On Saturday, February 17, 2018 the GLBT Center hosted thirty-five high school students from across the Triangle area for its inaugural Queer Youth Leadership Summit (QYLS). QYLS provided leadership development, social justice advocacy training, coalition-building and capacity-increasing opportunities for GLBT high school students. By bringing together high school youth, QYLS gave participants the opportunity to build connections with other pre-college students, build skills for social justice advocacy, hear about resources and tools that have helped NC State students transition to college and practice creating long-term and short-term action plans to enact change in their local communities.
The GLBT Center presented the Queer Youth Leadership Summit as the result of a grant from the Alliance For Full Acceptance Small Grants Program to create a large-scale program supporting local GLBT youth in the Raleigh and Durham area.
Throughout the day, participants attended workshops along three different tracks, Leadership Development, Advocacy and Intersectional Awareness, to deepen their understanding of social justice and think about ways in which they might grow their activism. Facilitated by staff members from the Center for Student Leadership, Ethics, and Public Service, Multicultural Student Affairs and the GLBT Center as well as community partners from Youth Organizing Institute, El Centro Hispano and Bull City Schools United, participants engaged in critical dialogue about identity, social change, inclusion and equity.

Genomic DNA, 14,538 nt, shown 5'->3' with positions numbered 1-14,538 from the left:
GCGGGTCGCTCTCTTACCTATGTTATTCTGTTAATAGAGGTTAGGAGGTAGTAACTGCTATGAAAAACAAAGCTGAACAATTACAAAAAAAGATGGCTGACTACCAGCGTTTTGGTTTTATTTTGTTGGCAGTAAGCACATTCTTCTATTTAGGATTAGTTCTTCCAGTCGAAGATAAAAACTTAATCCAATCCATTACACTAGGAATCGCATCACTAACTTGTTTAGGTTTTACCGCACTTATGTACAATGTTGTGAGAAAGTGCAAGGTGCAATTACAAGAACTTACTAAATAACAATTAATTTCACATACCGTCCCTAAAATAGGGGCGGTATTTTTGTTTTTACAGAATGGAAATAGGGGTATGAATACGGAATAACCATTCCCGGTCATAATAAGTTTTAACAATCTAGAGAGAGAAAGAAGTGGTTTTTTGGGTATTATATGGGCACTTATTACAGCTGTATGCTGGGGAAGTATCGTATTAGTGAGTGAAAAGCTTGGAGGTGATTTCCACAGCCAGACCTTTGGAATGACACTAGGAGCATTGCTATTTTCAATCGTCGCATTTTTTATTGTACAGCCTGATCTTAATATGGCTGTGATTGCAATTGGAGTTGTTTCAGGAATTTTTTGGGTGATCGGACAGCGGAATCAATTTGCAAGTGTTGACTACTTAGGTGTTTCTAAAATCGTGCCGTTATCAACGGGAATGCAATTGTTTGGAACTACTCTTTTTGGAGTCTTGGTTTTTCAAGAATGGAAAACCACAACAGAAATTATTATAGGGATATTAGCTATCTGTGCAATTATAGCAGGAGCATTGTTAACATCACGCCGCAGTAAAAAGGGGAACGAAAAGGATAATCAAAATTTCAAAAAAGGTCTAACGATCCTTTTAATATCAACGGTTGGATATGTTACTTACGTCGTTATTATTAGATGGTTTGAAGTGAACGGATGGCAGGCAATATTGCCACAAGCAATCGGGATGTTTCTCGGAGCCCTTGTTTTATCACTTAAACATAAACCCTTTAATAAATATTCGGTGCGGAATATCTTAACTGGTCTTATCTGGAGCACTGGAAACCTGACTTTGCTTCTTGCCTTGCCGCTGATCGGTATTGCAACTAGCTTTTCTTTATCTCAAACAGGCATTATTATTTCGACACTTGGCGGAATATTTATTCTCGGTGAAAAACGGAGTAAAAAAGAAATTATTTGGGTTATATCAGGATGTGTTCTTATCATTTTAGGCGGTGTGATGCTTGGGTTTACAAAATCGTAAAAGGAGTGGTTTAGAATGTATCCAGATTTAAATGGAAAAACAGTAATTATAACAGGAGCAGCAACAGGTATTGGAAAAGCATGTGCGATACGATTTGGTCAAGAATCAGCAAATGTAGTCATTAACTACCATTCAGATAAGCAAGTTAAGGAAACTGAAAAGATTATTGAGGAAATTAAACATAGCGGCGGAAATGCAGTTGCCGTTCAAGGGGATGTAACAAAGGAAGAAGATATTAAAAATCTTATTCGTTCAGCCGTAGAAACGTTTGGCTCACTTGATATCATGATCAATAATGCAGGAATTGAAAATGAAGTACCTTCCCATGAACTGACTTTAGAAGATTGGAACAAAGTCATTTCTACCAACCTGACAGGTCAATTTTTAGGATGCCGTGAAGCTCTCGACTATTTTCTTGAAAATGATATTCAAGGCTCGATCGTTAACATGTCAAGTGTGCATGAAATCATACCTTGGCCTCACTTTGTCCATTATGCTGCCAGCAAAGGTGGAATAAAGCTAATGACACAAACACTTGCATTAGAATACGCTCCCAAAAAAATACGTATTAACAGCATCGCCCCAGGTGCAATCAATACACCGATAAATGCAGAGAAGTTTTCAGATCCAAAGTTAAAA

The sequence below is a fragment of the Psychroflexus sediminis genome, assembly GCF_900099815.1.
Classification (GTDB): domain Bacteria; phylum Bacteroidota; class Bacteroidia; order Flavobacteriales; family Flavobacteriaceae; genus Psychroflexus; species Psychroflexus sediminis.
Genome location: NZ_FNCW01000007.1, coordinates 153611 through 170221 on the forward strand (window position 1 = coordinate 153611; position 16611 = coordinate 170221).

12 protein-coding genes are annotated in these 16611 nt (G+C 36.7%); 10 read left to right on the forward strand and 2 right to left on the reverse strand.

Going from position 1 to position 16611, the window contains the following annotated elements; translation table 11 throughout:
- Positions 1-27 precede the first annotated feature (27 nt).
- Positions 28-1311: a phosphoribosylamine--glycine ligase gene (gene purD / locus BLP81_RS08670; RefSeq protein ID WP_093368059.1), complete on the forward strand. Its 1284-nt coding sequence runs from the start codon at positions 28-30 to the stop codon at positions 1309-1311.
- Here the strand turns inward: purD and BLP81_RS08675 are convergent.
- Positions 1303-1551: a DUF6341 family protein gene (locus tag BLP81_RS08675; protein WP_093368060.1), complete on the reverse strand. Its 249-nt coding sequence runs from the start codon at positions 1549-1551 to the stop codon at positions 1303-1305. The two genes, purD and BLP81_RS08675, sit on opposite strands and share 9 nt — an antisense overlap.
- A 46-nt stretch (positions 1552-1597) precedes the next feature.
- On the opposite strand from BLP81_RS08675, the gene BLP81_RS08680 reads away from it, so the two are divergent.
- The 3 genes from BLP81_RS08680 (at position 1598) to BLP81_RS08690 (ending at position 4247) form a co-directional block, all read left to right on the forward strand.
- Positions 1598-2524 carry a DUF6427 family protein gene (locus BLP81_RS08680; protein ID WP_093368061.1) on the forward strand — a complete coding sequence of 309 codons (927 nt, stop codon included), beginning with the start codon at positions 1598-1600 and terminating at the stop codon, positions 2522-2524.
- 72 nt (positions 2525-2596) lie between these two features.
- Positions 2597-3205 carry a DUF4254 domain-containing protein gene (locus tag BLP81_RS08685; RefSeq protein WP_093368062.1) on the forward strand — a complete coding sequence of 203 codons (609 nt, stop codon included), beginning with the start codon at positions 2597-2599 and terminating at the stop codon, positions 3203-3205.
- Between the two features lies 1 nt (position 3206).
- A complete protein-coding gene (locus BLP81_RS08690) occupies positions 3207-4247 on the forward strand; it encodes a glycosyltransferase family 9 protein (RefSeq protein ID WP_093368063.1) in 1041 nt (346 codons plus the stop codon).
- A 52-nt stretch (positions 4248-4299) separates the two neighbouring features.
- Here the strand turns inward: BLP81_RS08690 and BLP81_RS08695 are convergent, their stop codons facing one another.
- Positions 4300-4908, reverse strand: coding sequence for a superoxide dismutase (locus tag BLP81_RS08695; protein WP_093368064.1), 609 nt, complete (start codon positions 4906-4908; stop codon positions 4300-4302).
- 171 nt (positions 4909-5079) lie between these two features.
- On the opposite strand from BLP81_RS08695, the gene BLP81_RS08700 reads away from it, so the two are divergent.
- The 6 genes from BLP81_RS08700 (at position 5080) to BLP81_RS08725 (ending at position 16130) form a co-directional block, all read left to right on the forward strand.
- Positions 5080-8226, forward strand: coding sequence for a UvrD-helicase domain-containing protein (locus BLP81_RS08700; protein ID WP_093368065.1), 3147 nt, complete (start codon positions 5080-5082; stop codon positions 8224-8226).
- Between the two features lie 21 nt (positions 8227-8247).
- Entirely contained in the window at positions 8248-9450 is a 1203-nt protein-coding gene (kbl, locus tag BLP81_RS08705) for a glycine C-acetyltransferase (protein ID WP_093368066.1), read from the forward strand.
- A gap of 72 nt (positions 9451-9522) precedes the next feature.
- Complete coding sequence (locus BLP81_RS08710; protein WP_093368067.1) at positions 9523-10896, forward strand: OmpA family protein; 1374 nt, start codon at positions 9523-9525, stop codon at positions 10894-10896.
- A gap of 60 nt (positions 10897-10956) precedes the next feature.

While QYLS served as a program to promote advocacy and leadership development, it also provided a space for students to discuss navigating the transition between high school and college as a queer-identified person. Participants engaged in a panel discussion led by current NC State student leaders to ask questions about reporting discrimination, finding community, housing options for queer and transgender students and campus climate. Samanuel Martin, a fourth-year student, stated, “Having an opportunity to gather as queer youth in high school was empowering; something I could not have dreamed of when I was their age.” He further stated, “Having access to this information prior to coming to college would have made my transition a lot smoother.”
At the conclusion of QYLS, participants identified short- and long-term goals and developed action plans to achieve them. Volunteer student coordinators facilitated conversations around actionable items that participants could work towards over their desired timelines. The facilitators will follow up with the participants over the next month to chart their progress towards their goals and provide additional action planning assistance. Program organizers hope that participants will become agents of change in their local communities.
Among the participant comments, some were inspired to “promote the education of teachers on queer issues and how to avoid alienating queer students.” One participant indicated that they wanted to “acknowledge and call out all signs of oppression and where they intersect,” as well as “advocate for queer people of color.” Another participant added that they would like to, “expand to more educated inclusion of intersectionality within the LGBTQ community.”
Preston Keith is the assistant director of the GLBT Center.